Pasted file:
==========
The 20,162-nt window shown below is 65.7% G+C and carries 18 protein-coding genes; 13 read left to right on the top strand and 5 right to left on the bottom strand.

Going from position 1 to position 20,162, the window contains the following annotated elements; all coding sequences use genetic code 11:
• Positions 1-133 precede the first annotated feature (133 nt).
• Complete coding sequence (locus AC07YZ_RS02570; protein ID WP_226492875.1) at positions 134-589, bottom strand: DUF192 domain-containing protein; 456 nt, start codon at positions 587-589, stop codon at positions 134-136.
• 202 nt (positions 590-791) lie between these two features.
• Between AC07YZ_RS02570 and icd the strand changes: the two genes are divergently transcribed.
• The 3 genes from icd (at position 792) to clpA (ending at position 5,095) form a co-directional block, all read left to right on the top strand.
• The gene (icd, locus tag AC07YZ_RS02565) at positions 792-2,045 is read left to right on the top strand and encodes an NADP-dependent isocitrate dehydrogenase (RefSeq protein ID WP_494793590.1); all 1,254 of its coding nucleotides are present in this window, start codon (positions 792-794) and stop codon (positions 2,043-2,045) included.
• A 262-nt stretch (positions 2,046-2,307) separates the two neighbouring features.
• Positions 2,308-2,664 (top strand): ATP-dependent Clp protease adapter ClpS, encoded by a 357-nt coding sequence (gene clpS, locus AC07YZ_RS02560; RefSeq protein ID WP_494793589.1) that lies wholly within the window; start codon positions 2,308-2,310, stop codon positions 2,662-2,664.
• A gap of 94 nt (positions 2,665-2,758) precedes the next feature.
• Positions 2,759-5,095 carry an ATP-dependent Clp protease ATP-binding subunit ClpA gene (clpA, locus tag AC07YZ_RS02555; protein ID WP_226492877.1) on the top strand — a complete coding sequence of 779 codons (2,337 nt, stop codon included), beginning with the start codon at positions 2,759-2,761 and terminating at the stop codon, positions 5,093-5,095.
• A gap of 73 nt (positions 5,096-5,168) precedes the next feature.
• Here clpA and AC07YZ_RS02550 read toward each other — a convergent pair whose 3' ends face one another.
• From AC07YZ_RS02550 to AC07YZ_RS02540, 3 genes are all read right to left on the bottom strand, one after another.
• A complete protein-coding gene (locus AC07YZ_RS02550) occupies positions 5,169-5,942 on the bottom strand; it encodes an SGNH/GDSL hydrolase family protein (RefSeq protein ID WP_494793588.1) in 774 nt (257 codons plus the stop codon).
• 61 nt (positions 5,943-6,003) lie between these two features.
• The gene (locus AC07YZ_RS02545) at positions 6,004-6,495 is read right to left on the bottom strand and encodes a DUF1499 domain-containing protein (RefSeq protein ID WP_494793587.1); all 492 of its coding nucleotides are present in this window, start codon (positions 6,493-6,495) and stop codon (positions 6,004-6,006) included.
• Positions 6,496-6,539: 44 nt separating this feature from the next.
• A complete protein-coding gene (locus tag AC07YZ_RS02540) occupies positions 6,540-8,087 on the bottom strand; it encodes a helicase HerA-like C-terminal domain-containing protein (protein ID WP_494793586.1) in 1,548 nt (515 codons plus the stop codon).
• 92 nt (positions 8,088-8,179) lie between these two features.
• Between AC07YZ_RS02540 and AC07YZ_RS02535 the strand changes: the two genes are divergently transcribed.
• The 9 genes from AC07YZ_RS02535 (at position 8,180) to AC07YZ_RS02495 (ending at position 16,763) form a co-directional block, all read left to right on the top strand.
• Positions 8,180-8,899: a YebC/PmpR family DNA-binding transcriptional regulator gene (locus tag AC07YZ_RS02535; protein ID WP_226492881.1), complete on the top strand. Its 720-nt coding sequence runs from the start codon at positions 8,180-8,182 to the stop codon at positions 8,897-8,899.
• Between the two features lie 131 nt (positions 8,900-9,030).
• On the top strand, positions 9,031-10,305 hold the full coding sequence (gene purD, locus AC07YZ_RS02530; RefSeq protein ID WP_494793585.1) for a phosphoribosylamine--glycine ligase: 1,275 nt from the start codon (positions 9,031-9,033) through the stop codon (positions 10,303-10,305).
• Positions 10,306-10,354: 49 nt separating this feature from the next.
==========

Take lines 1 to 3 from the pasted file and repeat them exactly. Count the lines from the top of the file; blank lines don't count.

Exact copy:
The 20,162-nt window shown below is 65.7% G+C and carries 18 protein-coding genes; 13 read left to right on the top strand and 5 right to left on the bottom strand.

Going from position 1 to position 20,162, the window contains the following annotated elements; all coding sequences use genetic code 11:
• Positions 1-133 precede the first annotated feature (133 nt).